Having done a lot of hard work putting the natural numbers on a sound footing the next step, to build , is rather more straightforward. The most direct method is perhaps to define as a disjoint union of two copies of , one copy being and the other copy being . A slightly more sophisticated method is to use equivalence relations.
Let be the following relation defined on : we define to mean .
in an equivalence relation on .
We write for the equivalence class of . The set is the set of equivalence classes.
The function defined by is a one-to-one function mapping into .
Let with . Then hence hence hence .
We identify each with its image under the map . In particular, is the element , and is .
We define addition, multiplication and order relations on by
The operations and relation on are well-defined, i.e., the definitions above do not depend on the particular choice of representatives .
The embedding is a homomorphism respecting and :
for all .
Having constructed the set of integers and its main operations, we need to prove that it satisfies the key axioms we expect. We list here the key axioms and in a few cases sketch the proof that the set satisfies the axioms.
Firstly, , with the addition and multiplication operations forms a nice algebraic structure. Division is not available but almost everything else you'd hope works doe so. In particular the integers forms a commutative ring with .
The set , with the addition and multiplication operations, is a commutative ring with . I.e.,
The ring of integers has a further nice property concerning multiplication.
The ring of integers is an integral domain. That is, it has no zero divisors, i.e, satisfies the additional axiom
So far we haven't yet mentioned the order structure on the integers. This is easily remedied, and the axioms look very similar to those for Archimedean ordered fields.
As for , etc., we can work with or with the relation defined to mean . We shall work with here.
defined by is a linear order on , i.e., satisfies
We also need to add axioms stating the relationship between the order and the arithmetic operations.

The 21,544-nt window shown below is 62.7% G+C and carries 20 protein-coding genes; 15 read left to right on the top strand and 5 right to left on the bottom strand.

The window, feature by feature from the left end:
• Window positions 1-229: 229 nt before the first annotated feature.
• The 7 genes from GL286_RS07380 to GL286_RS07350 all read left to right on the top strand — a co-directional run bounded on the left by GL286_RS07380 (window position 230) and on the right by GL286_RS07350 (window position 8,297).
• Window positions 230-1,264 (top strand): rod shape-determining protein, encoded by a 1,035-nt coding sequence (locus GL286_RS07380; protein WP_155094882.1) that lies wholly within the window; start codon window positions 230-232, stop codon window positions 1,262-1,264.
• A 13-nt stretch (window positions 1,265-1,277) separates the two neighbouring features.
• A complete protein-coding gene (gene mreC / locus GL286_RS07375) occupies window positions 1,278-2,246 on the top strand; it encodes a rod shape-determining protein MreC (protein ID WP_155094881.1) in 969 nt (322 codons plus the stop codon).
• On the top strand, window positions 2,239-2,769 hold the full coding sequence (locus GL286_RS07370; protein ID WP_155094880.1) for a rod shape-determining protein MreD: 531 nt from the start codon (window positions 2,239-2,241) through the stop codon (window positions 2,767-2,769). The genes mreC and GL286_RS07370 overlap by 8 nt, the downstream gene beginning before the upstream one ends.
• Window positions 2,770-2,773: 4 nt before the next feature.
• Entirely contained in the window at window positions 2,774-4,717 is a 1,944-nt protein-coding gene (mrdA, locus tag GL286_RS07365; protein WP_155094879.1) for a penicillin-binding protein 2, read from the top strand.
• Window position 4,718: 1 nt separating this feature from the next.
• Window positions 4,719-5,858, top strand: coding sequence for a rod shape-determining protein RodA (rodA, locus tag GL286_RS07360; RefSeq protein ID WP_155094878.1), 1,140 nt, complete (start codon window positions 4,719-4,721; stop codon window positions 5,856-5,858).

The integers with forms an ordered ring, i.e., also satisfies the following axioms:
In addition, this order is discrete, that is, there are no elements between and :
We have been presenting all the properties as they most naturally arise. However, our axiomatisation is not optimal in the sense that some axioms could be omitted since they follow from others. A case in point is where the new axioms for the order automatically implies the no-zero-divisor property.
Show that any ordered ring is an integral domain.
The se of integers forms an Archimedean structure in the same sense as in Archimedean ordered fields. The direct translation of this axiom from the earlier web page is perfectly correct, though looks somewhat silly when one recalls the correct picture. It says that no single integer is greater than all natural numbers. Phrased in a slightly more meaningful form for the integers, this becomes
No integer is greater than all natural numbers. In other words, the set of nonnegative integers is exactly .
By the least number principle in , this can be rephrased in an equivalent but rather more powerful form.
Let hold for some integer and suppose that there is such that . Then there is a least in such that .
Use the least number principle on the property of natural numbers where says that holds.
For an example where the conditions of the last result are not met and where the least number principle fails, consider the property that says that .
We now have all the information we need about the integers. The next task is to combine these to make an Archimedean field, the field of rationals, containing the integers.
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